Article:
You repackage with
find . | cpio --quiet --dereference -o -H newc | lzma -7 > ../cusotm.initrd.lz
The second command renames the initrd, you specifiy the initrd to use when booting in grub.
I suggest you test (boot)the custom initrd before moving or renaming it.
Additional information from the discussion in the comments:
First I do not think you are understanding the role of cpio / tar. both cpio and tar take a number of files and/or directories and make them into one file or archive.
Second I do not think you understand the role of compression, compression simply makes the resulting archive smaller. You can use any tool you wish for compression.
Third, the linux kernel uses cipo rather then tar.
See the "Why cpio rather than tar?" section
Why cpio rather than tar?
This decision was made back in December, 2001. The discussion started
And spawned a second thread (specifically on tar vs cpio), starting
The quick and dirty summary version (which is no substitute for
reading the above threads) is:
1) cpio is a standard. It's decades old (from the AT&T days), and
already widely used on Linux (inside RPM, Red Hat's device driver
disks). Here's a Linux Journal article about it from 1996:
It's not as popular as tar because the traditional cpio command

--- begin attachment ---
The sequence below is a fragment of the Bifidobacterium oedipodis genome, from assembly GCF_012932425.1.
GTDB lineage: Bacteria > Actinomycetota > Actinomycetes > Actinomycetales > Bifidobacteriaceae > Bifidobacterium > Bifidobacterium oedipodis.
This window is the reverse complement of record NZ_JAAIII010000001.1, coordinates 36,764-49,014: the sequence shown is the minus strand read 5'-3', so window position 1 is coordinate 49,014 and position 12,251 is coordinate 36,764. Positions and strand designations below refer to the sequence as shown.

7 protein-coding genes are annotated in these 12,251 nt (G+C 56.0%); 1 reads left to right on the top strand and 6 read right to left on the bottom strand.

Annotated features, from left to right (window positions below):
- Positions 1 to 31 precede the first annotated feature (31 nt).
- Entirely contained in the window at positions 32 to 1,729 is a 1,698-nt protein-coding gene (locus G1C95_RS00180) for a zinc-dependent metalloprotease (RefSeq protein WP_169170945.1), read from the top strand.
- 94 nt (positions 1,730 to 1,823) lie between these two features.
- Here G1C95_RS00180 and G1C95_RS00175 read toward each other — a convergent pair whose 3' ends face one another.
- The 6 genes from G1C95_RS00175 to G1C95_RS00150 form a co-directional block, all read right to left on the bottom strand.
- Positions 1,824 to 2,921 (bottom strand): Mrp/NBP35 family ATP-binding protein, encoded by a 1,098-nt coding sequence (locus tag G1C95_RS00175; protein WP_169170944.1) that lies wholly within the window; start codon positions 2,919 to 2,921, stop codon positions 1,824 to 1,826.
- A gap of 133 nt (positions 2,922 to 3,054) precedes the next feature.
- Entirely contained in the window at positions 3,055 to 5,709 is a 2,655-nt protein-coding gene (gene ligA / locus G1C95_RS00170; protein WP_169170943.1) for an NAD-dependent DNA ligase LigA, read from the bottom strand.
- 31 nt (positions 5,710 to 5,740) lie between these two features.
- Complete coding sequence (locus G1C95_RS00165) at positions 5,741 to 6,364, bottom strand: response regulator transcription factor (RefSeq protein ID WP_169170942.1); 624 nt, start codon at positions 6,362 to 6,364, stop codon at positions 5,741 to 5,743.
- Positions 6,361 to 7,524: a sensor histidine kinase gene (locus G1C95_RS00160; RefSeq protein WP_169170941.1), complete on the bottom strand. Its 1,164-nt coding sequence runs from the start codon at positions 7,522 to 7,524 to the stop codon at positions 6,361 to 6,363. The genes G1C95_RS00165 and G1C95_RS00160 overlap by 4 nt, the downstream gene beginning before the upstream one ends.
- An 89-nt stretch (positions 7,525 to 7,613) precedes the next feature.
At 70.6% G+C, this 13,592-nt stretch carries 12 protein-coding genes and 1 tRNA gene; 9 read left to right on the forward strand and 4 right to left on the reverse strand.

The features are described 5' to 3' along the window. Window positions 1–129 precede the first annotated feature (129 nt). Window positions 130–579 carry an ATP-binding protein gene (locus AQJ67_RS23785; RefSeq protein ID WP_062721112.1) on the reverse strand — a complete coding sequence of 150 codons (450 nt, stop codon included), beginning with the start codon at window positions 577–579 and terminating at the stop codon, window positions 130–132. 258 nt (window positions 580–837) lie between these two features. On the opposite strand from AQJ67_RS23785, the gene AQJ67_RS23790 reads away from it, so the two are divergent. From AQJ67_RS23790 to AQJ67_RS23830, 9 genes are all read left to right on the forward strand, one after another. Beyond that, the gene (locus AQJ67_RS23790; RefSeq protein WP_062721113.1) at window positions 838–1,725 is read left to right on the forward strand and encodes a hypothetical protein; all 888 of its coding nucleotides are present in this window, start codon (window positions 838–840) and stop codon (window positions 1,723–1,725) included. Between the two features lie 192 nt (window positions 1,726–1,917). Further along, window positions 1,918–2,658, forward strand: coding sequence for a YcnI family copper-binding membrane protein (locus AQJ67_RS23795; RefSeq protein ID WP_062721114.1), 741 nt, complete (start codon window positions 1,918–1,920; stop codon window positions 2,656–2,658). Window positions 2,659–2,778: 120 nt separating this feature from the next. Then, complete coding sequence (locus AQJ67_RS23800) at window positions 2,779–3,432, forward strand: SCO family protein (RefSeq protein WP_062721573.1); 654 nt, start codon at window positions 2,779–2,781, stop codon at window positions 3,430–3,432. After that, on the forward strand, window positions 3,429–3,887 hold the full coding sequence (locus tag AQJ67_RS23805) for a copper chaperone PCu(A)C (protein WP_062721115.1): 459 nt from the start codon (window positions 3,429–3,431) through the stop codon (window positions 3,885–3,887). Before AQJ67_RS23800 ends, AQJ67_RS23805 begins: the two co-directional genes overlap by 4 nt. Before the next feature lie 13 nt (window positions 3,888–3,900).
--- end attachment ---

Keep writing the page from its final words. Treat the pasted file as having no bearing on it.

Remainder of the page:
line tools require _truly_hideous_ command line arguments. But
that says nothing either way about the archive format, and there
are alternative tools, such as:
2) The cpio archive format chosen by the kernel is simpler and cleaner
(and thus easier to create and parse) than any of the (literally
dozens of) various tar archive formats. The complete initramfs
archive format is explained in buffer-format.txt, created in
usr/gen_init_cpio.c, and extracted in init/initramfs.c. All three
together come to less than 26k total of human-readable text.
3) The GNU project standardizing on tar is approximately as relevant
as Windows standardizing on zip. Linux is not part of either, and
is free to make its own technical decisions.
4) Since this is a kernel internal format, it could easily have been
something brand new. The kernel provides its own tools to create and
extract this format anyway. Using an existing standard was
preferable, but not essential.
5) Al Viro made the decision (quote: "tar is ugly as hell and not
going to be supported on the kernel side"):
explained his reasoning:
and, most importantly, designed and implemented the initramfs code.